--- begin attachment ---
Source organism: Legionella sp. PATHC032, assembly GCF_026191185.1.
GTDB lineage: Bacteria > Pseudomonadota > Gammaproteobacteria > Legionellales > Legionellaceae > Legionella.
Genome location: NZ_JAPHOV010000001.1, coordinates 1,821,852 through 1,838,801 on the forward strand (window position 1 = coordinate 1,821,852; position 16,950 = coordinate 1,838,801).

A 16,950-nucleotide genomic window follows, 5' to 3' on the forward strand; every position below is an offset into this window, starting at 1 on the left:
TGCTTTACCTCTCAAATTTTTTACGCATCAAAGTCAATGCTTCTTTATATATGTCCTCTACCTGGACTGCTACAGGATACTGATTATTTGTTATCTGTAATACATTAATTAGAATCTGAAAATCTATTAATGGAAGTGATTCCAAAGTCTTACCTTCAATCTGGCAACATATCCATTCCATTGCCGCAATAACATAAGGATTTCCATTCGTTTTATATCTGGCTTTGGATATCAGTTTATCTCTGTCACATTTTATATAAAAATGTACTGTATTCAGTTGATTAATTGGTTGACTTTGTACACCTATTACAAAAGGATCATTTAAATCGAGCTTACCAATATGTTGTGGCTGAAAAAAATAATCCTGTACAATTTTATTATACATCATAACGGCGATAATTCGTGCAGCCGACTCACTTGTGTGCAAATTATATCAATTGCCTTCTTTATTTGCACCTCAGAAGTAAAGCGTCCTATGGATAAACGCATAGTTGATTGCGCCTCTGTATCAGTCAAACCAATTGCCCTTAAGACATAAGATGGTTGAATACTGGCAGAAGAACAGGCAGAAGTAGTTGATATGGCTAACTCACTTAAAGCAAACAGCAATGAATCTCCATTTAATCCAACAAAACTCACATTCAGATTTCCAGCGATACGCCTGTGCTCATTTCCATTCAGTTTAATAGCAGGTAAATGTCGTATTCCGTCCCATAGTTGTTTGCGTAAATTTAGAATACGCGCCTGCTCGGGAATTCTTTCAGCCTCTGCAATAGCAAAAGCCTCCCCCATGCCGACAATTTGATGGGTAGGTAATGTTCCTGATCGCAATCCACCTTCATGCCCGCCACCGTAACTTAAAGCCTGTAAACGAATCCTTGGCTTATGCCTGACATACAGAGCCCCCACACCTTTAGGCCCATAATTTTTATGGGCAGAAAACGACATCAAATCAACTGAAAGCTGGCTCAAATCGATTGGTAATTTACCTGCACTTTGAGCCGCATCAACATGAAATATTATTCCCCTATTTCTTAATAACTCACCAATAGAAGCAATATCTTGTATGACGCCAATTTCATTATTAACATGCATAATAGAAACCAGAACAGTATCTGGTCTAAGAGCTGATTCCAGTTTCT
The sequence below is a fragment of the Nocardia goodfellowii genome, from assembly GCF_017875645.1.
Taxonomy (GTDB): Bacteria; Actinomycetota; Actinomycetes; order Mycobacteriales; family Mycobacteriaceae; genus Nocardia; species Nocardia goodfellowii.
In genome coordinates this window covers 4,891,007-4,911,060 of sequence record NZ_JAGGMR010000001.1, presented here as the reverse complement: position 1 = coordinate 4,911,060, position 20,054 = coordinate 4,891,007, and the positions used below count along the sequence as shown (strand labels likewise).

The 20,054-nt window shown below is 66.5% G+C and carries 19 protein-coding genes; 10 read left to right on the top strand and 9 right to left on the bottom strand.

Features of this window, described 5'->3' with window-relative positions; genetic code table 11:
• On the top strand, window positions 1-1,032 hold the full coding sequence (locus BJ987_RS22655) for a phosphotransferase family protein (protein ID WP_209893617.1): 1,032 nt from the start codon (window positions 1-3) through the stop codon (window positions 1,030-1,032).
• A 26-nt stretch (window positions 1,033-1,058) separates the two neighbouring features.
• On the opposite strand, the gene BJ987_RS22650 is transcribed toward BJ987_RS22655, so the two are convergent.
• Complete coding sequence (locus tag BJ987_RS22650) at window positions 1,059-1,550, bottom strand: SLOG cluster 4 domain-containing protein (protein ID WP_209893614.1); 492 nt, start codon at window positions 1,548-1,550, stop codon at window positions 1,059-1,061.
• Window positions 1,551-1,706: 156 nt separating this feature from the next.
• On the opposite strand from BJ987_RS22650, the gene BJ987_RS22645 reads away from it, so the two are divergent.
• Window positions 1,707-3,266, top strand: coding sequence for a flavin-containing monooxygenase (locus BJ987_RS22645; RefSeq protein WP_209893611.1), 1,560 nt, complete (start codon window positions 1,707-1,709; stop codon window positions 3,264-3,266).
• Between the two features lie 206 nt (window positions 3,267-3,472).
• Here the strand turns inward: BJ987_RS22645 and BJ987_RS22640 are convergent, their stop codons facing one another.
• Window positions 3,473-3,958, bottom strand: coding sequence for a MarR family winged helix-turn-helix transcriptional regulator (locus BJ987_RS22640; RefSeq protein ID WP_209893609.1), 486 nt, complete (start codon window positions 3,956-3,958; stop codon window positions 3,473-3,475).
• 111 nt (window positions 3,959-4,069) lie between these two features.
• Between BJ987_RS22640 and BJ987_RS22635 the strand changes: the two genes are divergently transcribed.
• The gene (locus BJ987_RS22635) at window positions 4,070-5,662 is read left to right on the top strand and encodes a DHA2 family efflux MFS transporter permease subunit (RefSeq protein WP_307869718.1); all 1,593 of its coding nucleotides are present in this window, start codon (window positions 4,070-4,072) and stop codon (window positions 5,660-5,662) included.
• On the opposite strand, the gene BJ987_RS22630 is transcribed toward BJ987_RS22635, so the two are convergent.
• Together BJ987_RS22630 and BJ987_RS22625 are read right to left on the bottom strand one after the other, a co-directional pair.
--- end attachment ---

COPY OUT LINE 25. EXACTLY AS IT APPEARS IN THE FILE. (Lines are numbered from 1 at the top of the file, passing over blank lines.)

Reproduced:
• Together BJ987_RS22630 and BJ987_RS22625 are read right to left on the bottom strand one after the other, a co-directional pair.